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Protesters in Atlanta, US, regret 'utter silence' of Govt of India on Manipur violence

By Our Representative 
A US senator, who joined Indian Americans and allies at a protest and vigil, has demanded an immediate halt to the ongoing violence gripping India's northeastern state of Manipur, which has left over 150 dead and 50,000 displaced.
“It doesn’t matter if you’re Muslim, Christian, Buddhist, or Hindu,” said Georgia senator Sheikh Rahman, addressing the protesters gathered outside the National Center for Civil and Human Rights in Atlanta. “It is very important that we stand up for minority issues… [when] minorities are suffering all around the world.”
Participants said, the brunt of the violence in Manipur has impacted the predominantly Christian Kuki-Zo tribal community, leading to the destruction of thousands of Kuki-owned homes and hundreds of churches. Over the past few months, the Kuki-Zo have been the victims of extreme brutality, including sexual violence. Several of these crimes have been filmed and circulated on social media.
Protesters carried placards with slogans such as “Bring Rapists to Justice” and “Women’s Bodies Are Not Battlefields,” referencing a viral video that showed the horrifying assault of two Kuki-Zo women, who were stripped, paraded naked, groped by a mob of men and then gang-raped.
“Even as we speak, the state-sponsored ethnic cleansing is still ongoing… and it is just the beginning,” said Khai Samte, representing NAMTA. “Let this be our first step towards fighting for justice for minorities like us, and for everybody everywhere [in India].”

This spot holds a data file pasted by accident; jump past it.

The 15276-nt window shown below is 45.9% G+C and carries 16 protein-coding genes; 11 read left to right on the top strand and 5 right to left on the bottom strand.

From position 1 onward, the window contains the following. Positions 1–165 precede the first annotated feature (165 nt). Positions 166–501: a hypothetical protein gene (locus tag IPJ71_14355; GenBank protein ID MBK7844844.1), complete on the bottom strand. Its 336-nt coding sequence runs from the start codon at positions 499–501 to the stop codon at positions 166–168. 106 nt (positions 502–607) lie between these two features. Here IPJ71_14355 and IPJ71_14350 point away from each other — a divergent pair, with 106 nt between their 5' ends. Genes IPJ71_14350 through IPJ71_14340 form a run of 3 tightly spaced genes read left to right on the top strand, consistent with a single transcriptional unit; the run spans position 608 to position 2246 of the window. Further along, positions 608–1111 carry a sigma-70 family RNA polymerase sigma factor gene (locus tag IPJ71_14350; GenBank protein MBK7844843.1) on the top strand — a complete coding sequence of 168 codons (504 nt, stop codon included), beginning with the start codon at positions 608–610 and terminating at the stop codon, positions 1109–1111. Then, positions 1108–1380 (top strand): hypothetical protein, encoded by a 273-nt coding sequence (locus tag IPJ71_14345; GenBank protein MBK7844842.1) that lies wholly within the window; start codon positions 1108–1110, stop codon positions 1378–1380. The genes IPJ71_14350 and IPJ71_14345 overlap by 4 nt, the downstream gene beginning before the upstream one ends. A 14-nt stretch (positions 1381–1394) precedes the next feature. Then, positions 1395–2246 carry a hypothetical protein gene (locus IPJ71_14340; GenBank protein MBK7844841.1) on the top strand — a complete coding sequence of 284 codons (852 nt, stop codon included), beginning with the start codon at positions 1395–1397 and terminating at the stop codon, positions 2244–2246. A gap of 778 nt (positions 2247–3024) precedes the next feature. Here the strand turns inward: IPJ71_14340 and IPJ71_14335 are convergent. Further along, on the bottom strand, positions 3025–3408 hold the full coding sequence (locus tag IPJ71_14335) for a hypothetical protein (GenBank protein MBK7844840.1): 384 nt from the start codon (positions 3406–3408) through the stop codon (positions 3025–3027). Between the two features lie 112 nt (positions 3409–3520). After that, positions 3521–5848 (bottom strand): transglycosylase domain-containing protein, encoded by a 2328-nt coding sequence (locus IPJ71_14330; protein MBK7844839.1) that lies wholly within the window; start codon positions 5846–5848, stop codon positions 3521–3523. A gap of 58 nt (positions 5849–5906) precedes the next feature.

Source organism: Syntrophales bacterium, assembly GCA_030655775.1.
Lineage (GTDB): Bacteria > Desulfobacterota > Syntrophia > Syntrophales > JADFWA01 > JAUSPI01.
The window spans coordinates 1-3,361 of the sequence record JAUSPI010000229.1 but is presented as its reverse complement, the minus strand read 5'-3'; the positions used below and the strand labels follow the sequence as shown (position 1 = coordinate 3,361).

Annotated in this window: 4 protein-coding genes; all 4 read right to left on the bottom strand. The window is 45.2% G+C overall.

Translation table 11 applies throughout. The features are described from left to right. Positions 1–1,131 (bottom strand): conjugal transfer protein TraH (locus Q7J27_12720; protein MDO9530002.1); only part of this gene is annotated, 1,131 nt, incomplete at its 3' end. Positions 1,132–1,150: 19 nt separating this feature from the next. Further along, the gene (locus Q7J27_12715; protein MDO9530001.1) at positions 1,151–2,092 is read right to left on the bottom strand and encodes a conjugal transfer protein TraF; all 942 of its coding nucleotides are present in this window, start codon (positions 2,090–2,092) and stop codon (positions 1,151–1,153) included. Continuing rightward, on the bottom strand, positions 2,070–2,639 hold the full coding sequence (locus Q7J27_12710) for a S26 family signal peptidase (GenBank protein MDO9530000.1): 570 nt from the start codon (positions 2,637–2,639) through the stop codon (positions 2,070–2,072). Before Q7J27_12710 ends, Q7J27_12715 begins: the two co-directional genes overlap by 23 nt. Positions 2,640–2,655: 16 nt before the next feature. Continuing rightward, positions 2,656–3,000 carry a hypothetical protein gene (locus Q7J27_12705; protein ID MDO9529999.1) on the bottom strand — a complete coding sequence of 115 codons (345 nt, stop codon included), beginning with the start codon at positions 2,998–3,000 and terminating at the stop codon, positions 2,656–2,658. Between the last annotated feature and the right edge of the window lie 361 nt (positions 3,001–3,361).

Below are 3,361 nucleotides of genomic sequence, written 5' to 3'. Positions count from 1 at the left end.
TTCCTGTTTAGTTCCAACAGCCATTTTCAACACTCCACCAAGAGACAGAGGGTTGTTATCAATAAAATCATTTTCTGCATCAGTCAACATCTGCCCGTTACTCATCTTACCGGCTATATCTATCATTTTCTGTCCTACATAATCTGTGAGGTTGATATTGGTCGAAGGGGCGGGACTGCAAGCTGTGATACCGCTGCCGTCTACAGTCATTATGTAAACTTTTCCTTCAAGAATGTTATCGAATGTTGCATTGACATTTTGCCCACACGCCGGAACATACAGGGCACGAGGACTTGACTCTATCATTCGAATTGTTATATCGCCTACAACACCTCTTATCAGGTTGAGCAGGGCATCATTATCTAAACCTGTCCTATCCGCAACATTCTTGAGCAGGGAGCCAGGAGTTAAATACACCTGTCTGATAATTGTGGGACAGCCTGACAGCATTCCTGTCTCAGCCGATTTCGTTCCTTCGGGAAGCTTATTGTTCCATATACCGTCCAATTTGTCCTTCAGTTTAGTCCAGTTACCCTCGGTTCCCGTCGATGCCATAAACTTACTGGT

“There is utter silence on Manipur [from the Indian government], which is actually provoking more violence,” said Sandeep Chavan, representing the AANA. “We Ambedkarites all over the world stand for the Kuki-Zo, Muslims in Haryana, and everyone who is facing injustice.”
“The ongoing violence in Manipur is not just a concern for the Kuki-Zo or the Christian community, but for everyone who believe in the basic human right to live without the fear of being gang-raped, murdered, and driven out of one’s home,” said Naushad Ghilzai, president of the IAMC Atlanta chapter. “We call upon the US government to take a strong stance against this violence and urge the Modi regime to restore peace in the state.”
“Both the central and state governments have failed to take any accountability or responsibility for communal violence throughout the country,” said Romita Verma, representing the advocacy group Hindus for Human Rights. “We strongly condemn the continuing acts of violence against minorities in Manipur, Haryana, and everywhere else in India.”
The vigil was co-organized by the North American Manipur Tribal Association (NAMTA), the Indian American Muslim Council (IAMC), the Ambedkar International Center, Ambedkar Association of North America (AANA), Hindus for Human Rights, and members of the Sikh community.



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